CUPERTINO, CA — At 12:01am on Thursday, December 19th, Apple began taking orders for its new Mac Pro, the first of which should be fulfilled before the new year. I got to see one up close recently, and my first impression was, “Wow, it’s smaller than I expected.”
The truth is, it’s 1/8th the size of past Mac Pro towers. And the cylindrical-shaped workstation is very quiet too. Apple reps say the new Mac Pro runs at about 12dBs, which is comparable to the noise made by the company’s Mac Mini.
The success in keeping the new Mac Pro so compact and quiet stems from its design footprint, which is essentially built around a cooling fan. The “thermal core” consists of the unit’s CPU and 2 GPUs, which are arranged in a triangular fashion that allows heat to escape upwards and through the top of the unit.
The new Mac Pro comes equipped with dual AMD FirePro graphics cards. Buyers can choose between the D300, D500 or D700 cards when configuring their unit. Nvidia boards at this point are not an option. Users can also choose between Quad-Core or Six-Core configurations with Intel Xeon E5 processors. Removable flash storage is also available, ranging from 512GBs to 1TB. And for memory, users can chose between 12GBs or 16GBs of DDR3 ECC memory.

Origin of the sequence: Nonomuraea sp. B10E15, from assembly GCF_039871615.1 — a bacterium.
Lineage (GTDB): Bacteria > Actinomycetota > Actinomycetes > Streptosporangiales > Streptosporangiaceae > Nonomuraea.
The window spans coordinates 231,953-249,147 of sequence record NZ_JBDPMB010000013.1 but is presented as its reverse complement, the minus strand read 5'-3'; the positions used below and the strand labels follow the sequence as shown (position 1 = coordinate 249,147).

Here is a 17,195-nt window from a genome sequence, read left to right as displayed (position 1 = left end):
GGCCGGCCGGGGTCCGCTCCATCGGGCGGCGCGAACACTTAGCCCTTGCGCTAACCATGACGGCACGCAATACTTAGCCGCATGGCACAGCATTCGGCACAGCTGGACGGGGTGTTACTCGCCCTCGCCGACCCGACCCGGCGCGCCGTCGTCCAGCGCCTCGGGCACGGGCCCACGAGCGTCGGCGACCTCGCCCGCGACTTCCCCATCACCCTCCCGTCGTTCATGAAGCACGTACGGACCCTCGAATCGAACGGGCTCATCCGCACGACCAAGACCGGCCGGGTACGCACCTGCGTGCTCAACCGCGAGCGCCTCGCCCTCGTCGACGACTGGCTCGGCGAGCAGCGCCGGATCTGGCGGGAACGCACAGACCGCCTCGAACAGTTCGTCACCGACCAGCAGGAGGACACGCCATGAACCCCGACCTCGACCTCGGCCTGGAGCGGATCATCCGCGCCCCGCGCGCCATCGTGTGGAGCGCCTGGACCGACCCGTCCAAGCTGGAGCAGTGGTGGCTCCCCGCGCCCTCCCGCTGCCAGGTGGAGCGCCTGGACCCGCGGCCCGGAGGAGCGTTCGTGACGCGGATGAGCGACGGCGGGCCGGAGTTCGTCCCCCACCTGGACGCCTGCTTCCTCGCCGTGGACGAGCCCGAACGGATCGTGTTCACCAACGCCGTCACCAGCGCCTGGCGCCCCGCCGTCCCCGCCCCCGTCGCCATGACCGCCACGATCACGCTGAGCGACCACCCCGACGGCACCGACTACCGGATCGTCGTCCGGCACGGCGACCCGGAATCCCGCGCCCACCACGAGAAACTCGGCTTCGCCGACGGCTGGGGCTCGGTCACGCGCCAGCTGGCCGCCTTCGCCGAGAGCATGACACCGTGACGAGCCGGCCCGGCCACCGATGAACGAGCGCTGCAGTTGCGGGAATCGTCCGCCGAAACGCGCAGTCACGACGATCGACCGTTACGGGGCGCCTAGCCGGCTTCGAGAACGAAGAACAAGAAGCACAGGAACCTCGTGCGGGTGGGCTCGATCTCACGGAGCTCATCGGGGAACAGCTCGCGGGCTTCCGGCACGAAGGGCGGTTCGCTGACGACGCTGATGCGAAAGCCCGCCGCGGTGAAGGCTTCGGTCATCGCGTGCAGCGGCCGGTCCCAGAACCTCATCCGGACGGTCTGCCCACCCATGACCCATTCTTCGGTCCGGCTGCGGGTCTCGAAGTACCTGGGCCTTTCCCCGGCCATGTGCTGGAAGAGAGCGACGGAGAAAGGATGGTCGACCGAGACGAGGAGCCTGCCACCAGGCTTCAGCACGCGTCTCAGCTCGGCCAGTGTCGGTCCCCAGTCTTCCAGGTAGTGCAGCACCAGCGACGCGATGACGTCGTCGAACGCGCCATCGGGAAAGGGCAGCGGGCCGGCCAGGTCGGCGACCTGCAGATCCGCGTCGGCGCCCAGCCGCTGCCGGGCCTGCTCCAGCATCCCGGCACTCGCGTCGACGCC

The new Mac Pro offers lots of expansion via its ports. The unit features four USB 3 ports and six Thunderbolt 2 ports (each offering 20gbps throughput). HDMI connectivity allows for use with 4K monitors. Two Ethernet ports and two audio outputs round out the release. The latest WiFi and Bluetooth technology is also featured.
Apple notes that the Mac Pro is being manufactured here in the United States. Its chassis is be being made in Tennessee and final assembly takes place in Austin, TX. In addition, manufacturers from 12 states are supplying components for the workstation, further supporting the “Made in America” theme.
Coinciding with the launch of the new Mac Pro is an update to Apple’s Final Cut Pro editing software. Version 10.1 is now available as a free upgrade. The download marks the 10th release for the application over the past two-and-a-half years, all of which have been free.
Final Cut Pro is still priced at $299.99, and the latest enhancements are a direct response to requests from the professional marketplace. Version 10.1 was designed to take advantage of the Mac Pro’s new hardware, particularly the dual GPUs, which support 4K and allow for rendering and playing back VFX in realtime. Color grading and the retiming of footage also see significant improvements thanks to the new hardware.
I got to watch a demo that made use of two 4K displays from Sharp. For editors working with multicam footage, Version 10.1 can now handled up to 64 angles at same time (nine angles when working in 4K). Pricing for the new Mac Pro begins at $2,999.
Apple has a number of resources available on its Website for those interested in transitioning to FCP X, or wanting to know more about ProRes formats. Check out the link: